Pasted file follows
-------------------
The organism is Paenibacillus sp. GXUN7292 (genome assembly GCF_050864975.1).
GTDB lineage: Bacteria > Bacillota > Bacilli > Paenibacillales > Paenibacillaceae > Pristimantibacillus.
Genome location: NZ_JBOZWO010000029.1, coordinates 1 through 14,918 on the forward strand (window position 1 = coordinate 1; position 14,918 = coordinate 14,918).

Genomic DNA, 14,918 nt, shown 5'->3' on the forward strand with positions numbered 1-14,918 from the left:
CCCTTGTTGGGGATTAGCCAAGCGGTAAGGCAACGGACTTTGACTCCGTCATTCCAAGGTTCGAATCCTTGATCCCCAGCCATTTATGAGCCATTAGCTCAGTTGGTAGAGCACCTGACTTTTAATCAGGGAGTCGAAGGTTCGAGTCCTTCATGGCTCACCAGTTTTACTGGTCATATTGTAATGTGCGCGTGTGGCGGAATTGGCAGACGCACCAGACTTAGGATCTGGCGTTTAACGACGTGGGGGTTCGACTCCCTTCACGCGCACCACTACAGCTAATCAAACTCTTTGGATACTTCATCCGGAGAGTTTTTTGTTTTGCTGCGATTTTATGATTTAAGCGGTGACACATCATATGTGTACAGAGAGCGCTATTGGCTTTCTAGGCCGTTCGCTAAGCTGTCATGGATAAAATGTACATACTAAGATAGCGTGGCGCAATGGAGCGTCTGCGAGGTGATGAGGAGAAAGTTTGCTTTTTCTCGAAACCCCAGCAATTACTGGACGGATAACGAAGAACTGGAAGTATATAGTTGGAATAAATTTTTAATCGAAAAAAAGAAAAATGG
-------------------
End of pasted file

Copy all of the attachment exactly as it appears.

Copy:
The organism is Paenibacillus sp. GXUN7292 (genome assembly GCF_050864975.1).
GTDB lineage: Bacteria > Bacillota > Bacilli > Paenibacillales > Paenibacillaceae > Pristimantibacillus.
Genome location: NZ_JBOZWO010000029.1, coordinates 1 through 14,918 on the forward strand (window position 1 = coordinate 1; position 14,918 = coordinate 14,918).

Genomic DNA, 14,918 nt, shown 5'->3' on the forward strand with positions numbered 1-14,918 from the left:
CCCTTGTTGGGGATTAGCCAAGCGGTAAGGCAACGGACTTTGACTCCGTCATTCCAAGGTTCGAATCCTTGATCCCCAGCCATTTATGAGCCATTAGCTCAGTTGGTAGAGCACCTGACTTTTAATCAGGGAGTCGAAGGTTCGAGTCCTTCATGGCTCACCAGTTTTACTGGTCATATTGTAATGTGCGCGTGTGGCGGAATTGGCAGACGCACCAGACTTAGGATCTGGCGTTTAACGACGTGGGGGTTCGACTCCCTTCACGCGCACCACTACAGCTAATCAAACTCTTTGGATACTTCATCCGGAGAGTTTTTTGTTTTGCTGCGATTTTATGATTTAAGCGGTGACACATCATATGTGTACAGAGAGCGCTATTGGCTTTCTAGGCCGTTCGCTAAGCTGTCATGGATAAAATGTACATACTAAGATAGCGTGGCGCAATGGAGCGTCTGCGAGGTGATGAGGAGAAAGTTTGCTTTTTCTCGAAACCCCAGCAATTACTGGACGGATAACGAAGAACTGGAAGTATATAGTTGGAATAAATTTTTAATCGAAAAAAAGAAAAATGG